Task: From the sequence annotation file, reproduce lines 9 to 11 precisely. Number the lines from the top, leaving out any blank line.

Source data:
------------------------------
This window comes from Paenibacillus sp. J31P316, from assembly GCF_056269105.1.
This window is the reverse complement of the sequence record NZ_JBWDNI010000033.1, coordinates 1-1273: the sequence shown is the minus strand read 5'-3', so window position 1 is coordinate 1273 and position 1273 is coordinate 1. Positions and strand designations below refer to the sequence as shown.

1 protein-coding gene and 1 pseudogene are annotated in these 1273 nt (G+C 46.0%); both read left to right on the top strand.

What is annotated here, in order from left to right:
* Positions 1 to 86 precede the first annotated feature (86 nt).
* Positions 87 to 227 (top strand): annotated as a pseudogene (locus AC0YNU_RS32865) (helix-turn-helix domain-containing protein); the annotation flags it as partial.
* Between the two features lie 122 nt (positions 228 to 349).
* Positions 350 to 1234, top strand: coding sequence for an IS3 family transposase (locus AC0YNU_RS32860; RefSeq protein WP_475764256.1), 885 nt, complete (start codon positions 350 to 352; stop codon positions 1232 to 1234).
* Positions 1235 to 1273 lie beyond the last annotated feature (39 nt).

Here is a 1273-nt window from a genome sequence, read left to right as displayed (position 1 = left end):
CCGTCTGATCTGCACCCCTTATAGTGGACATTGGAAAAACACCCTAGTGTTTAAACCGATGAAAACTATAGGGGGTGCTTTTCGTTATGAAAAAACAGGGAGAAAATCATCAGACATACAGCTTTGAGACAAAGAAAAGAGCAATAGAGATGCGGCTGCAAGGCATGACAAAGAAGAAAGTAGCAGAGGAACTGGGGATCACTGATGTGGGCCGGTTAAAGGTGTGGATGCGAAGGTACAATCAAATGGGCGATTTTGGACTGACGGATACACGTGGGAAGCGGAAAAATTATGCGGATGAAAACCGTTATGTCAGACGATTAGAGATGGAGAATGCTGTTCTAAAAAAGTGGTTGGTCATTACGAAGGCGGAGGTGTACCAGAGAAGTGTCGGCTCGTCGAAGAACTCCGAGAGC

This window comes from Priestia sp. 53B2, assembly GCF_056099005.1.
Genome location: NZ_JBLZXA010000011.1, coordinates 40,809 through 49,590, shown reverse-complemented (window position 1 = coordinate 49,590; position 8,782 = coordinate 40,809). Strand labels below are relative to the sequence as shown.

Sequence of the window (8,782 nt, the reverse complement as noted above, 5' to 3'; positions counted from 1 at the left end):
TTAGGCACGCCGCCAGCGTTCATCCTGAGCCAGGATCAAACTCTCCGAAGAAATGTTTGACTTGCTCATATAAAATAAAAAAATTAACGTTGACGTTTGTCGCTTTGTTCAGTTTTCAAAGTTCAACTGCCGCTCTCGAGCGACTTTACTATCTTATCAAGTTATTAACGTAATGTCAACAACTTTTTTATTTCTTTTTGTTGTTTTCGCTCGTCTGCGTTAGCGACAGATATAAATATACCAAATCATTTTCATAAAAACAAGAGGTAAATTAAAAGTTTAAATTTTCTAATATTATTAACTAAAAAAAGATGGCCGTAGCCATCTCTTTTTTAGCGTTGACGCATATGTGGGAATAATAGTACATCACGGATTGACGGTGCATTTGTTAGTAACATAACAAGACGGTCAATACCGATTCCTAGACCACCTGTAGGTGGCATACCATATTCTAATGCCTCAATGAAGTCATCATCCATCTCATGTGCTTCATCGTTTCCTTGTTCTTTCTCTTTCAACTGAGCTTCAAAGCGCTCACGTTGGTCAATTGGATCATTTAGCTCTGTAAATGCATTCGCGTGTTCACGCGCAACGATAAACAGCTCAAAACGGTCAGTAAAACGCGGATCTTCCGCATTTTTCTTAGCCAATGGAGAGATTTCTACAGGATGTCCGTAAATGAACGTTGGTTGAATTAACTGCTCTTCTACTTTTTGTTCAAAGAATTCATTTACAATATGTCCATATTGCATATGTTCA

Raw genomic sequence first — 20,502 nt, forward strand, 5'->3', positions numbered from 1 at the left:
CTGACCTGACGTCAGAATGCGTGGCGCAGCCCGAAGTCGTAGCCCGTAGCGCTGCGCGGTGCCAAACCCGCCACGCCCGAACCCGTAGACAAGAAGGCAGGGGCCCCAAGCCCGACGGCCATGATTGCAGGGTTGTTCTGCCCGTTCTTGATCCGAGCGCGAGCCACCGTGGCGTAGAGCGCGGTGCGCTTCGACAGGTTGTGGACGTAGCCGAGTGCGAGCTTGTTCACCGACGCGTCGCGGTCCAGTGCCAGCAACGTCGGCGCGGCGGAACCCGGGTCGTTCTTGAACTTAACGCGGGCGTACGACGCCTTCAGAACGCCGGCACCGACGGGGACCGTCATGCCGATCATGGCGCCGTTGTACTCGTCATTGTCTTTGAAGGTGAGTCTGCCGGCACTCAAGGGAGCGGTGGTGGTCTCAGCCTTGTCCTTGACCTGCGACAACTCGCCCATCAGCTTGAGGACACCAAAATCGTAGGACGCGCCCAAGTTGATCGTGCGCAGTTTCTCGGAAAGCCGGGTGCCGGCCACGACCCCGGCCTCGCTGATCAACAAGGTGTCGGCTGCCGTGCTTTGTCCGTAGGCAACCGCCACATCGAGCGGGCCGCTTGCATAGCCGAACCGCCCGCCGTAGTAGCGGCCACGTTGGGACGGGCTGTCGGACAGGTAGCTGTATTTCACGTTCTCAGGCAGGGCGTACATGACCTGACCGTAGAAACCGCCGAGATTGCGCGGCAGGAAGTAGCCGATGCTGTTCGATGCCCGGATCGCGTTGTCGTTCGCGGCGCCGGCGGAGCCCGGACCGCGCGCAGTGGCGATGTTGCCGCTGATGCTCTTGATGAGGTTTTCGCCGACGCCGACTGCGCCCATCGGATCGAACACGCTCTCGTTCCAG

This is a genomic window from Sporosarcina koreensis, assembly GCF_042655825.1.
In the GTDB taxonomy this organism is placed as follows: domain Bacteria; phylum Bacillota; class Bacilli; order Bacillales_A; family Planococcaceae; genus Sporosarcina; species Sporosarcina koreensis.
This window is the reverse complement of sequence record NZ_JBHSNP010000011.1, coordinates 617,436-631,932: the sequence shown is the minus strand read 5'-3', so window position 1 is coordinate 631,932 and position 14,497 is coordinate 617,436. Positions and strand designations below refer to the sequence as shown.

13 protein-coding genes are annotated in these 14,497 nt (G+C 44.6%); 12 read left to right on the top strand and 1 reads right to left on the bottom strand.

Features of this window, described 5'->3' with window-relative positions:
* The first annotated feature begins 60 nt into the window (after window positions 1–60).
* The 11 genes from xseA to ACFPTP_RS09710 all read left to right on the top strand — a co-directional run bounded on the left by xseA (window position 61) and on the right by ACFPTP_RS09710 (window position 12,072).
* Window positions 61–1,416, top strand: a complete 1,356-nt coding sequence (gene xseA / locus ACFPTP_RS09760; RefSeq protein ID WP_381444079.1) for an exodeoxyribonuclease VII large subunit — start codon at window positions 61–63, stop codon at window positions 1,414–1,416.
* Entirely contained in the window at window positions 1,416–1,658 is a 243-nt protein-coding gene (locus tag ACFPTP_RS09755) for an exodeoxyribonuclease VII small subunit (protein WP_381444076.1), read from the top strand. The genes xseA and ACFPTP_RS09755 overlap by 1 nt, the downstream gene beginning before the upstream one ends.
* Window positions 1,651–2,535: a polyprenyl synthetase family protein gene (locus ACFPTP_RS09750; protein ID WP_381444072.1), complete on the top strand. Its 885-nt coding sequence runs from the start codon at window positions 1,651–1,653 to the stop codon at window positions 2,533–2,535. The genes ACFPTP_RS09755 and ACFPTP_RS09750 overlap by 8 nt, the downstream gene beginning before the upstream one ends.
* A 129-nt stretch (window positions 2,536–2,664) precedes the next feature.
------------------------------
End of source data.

* Positions 1235 to 1273 lie beyond the last annotated feature (39 nt).

Here is a 1273-nt window from a genome sequence, read left to right as displayed (position 1 = left end):
CCGTCTGATCTGCACCCCTTATAGTGGACATTGGAAAAACACCCTAGTGTTTAAACCGATGAAAACTATAGGGGGTGCTTTTCGTTATGAAAAAACAGGGAGAAAATCATCAGACATACAGCTTTGAGACAAAGAAAAGAGCAATAGAGATGCGGCTGCAAGGCATGACAAAGAAGAAAGTAGCAGAGGAACTGGGGATCACTGATGTGGGCCGGTTAAAGGTGTGGATGCGAAGGTACAATCAAATGGGCGATTTTGGACTGACGGATACACGTGGGAAGCGGAAAAATTATGCGGATGAAAACCGTTATGTCAGACGATTAGAGATGGAGAATGCTGTTCTAAAAAAGTGGTTGGTCATTACGAAGGCGGAGGTGTACCAGAGAAGTGTCGGCTCGTCGAAGAACTCCGAGAGC